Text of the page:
• by Niall Ferguson
  • Narrated by Jonathan Keeble
  • 16 hrs and 11 mins
  • Unabridged Audiobook

Publisher's Summary

Penguin presents the unabridged audiobook edition of Empire by Niall Ferguson, read by Jonathan Keeble.
Once vast swathes of the globe were coloured imperial red, and Britannia ruled not just the waves but the prairies of America, the plains of Asia, the jungles of Africa and the deserts of Arabia. Just how did a small, rainy island in the North Atlantic achieve all this? And why did the empire on which the sun literally never set finally decline and fall?
Niall Ferguson's acclaimed Empire brilliantly unfolds the imperial story in all its splendours and its miseries, showing how a gang of buccaneers and gold diggers planted the seed of the biggest empire in all history - and set the world on the road to modernity.


What the Critics Say

"The most brilliant British historian of his generation...Ferguson examines the roles of 'pirates, planters, missionaries, mandarins, bankers and bankrupts' in the creation of history's largest empire...he writes with splendid panache...and a seemingly effortless, debonair wit." (Andrew Roberts)
"Dazzling...wonderfully readable." ( New York Review of Books)
"A remarkably readable précis of the whole British imperial story - triumphs, deceits, decencies, kindnesses, cruelties and all." (Jan Morris)


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Customer Reviews

Most Helpful

A useful overview, but with challenging biases

I enjoyed this book, though take issue with some of the content. The book is most interesting in its first half where it details the early stages of the British Empire, in particular the link between private and public institutions and the early growth of the Empire. The second half is more challanging, and is very much aimed at vindication of the Empire. The slightly contemptuous attitude to the United States and the convenience of ending the book before needed to fully engage with 1960s Africa/decolonisation are two negative elements towards the end. Ferguson does not shy away from the negative aspects of the Empire and highlights the deep injustices of the late 19th century scramble for Africa. However, in conclusion there is a strong sense that the end justifies the means and this was somehow a painful but necessary part of the creation of the modern world. I would certainly recommend the book both for its historical overview, as well as a clear example for those outside (or inside) Britain who want to understand the modern British attachment to the Empire and how traditionalist elements of society would like the Empire to be remembered.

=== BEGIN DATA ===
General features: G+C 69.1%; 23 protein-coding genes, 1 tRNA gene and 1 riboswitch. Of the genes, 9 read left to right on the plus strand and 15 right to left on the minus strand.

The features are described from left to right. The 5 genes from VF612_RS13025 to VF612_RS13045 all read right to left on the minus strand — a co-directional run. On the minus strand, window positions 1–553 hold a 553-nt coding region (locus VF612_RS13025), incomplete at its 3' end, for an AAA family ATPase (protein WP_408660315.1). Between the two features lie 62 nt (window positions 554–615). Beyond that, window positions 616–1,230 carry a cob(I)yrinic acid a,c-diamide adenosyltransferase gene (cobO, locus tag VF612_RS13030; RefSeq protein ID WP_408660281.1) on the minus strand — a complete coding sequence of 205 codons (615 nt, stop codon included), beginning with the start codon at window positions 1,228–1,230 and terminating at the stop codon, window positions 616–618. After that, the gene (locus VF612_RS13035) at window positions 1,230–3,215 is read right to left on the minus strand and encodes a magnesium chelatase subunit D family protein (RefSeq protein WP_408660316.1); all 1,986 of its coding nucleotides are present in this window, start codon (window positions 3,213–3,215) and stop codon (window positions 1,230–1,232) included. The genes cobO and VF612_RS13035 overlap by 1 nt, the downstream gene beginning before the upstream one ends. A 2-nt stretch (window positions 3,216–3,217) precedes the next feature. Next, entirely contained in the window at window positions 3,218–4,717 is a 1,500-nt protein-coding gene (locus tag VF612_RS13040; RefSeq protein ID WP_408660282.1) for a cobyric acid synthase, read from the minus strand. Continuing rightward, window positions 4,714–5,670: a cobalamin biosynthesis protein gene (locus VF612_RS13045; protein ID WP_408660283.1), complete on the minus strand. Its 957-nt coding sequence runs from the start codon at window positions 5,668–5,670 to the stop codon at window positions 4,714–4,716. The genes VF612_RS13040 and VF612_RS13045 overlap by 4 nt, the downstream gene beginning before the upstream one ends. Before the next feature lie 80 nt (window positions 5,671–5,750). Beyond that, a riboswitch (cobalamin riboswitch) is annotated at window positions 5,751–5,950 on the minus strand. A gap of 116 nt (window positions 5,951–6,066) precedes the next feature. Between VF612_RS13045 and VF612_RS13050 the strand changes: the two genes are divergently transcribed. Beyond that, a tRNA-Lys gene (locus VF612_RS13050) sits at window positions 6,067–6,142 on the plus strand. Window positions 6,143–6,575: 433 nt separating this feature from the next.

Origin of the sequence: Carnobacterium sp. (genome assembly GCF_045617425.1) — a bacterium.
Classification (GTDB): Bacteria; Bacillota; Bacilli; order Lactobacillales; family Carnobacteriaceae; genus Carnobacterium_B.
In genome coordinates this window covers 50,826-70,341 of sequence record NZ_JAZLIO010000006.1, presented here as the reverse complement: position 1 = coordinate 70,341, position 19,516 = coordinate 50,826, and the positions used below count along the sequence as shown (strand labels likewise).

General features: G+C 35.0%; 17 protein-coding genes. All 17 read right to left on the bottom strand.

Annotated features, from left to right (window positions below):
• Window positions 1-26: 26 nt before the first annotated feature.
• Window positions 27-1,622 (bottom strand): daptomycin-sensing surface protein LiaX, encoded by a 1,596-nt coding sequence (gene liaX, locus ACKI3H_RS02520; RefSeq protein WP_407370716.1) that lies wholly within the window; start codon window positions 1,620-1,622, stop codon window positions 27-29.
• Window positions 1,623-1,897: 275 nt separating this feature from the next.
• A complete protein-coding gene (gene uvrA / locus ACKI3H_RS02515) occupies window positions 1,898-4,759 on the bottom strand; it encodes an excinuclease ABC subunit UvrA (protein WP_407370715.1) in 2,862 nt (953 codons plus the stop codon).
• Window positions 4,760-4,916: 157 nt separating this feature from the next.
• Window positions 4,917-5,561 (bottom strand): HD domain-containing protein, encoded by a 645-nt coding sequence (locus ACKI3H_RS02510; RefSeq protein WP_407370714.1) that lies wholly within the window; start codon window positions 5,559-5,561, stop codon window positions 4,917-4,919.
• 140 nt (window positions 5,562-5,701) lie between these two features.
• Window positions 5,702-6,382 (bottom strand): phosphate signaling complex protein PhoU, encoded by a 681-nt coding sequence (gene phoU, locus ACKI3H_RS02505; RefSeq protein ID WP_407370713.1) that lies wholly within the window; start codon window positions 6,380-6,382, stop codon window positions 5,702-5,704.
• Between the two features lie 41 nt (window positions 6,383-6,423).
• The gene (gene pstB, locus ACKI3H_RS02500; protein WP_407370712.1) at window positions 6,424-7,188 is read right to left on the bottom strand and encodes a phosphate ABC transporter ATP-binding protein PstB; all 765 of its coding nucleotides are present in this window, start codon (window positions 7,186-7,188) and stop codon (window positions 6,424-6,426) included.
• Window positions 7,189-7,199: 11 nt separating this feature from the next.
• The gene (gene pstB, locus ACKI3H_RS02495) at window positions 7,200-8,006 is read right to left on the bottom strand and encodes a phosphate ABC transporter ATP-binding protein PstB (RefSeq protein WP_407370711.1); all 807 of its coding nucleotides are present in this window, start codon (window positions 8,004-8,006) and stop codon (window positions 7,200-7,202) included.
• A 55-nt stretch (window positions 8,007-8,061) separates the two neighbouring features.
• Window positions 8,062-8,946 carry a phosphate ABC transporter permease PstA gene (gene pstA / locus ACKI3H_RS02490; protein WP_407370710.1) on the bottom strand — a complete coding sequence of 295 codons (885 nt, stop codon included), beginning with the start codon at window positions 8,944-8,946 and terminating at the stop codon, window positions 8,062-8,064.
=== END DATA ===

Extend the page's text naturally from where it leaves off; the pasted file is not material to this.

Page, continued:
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- Don


Superb book. Entertaining, informative and well written. To crown it all it is also beautifully read.
My only gripe is that it fails to recognise (as many books by British authors do) why Ireland chose neutrality in WW2. This was done to avert a return to civil war. A very real possibility at the time. Also, no recognition is given to the fact that while technically neutral Irish neutrality was heavily skewed in favour of the Allies.
However, the book remains an excellent and absorbing piece of work.
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- Elaine

Book Details

  • Release Date: 05-10-2017
  • Publisher: Penguin Books Ltd